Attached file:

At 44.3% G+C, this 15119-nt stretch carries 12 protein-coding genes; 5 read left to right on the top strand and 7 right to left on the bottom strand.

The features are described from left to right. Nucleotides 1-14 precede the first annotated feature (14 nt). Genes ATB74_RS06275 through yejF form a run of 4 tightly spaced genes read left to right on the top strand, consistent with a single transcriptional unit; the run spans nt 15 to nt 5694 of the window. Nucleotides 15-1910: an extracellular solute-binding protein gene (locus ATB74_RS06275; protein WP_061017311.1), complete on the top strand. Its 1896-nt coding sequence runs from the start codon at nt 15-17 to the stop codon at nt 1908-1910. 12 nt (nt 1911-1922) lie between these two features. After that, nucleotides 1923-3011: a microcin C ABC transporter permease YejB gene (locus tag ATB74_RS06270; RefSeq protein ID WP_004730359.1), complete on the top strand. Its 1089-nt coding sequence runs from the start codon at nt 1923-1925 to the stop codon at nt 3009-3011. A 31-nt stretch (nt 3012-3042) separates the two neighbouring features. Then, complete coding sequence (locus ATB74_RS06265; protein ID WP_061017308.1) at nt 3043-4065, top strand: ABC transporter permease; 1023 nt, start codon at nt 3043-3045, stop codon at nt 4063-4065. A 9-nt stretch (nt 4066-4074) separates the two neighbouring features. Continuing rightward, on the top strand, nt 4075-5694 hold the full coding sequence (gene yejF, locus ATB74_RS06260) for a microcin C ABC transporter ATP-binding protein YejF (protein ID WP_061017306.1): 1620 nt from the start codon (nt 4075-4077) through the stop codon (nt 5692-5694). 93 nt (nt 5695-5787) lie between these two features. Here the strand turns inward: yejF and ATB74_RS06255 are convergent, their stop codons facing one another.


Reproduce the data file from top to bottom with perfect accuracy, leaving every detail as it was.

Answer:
At 44.3% G+C, this 15119-nt stretch carries 12 protein-coding genes; 5 read left to right on the top strand and 7 right to left on the bottom strand.

The features are described from left to right. Nucleotides 1-14 precede the first annotated feature (14 nt). Genes ATB74_RS06275 through yejF form a run of 4 tightly spaced genes read left to right on the top strand, consistent with a single transcriptional unit; the run spans nt 15 to nt 5694 of the window. Nucleotides 15-1910: an extracellular solute-binding protein gene (locus ATB74_RS06275; protein WP_061017311.1), complete on the top strand. Its 1896-nt coding sequence runs from the start codon at nt 15-17 to the stop codon at nt 1908-1910. 12 nt (nt 1911-1922) lie between these two features. After that, nucleotides 1923-3011: a microcin C ABC transporter permease YejB gene (locus tag ATB74_RS06270; RefSeq protein ID WP_004730359.1), complete on the top strand. Its 1089-nt coding sequence runs from the start codon at nt 1923-1925 to the stop codon at nt 3009-3011. A 31-nt stretch (nt 3012-3042) separates the two neighbouring features. Then, complete coding sequence (locus ATB74_RS06265; protein ID WP_061017308.1) at nt 3043-4065, top strand: ABC transporter permease; 1023 nt, start codon at nt 3043-3045, stop codon at nt 4063-4065. A 9-nt stretch (nt 4066-4074) separates the two neighbouring features. Continuing rightward, on the top strand, nt 4075-5694 hold the full coding sequence (gene yejF, locus ATB74_RS06260) for a microcin C ABC transporter ATP-binding protein YejF (protein ID WP_061017306.1): 1620 nt from the start codon (nt 4075-4077) through the stop codon (nt 5692-5694). 93 nt (nt 5695-5787) lie between these two features. Here the strand turns inward: yejF and ATB74_RS06255 are convergent, their stop codons facing one another.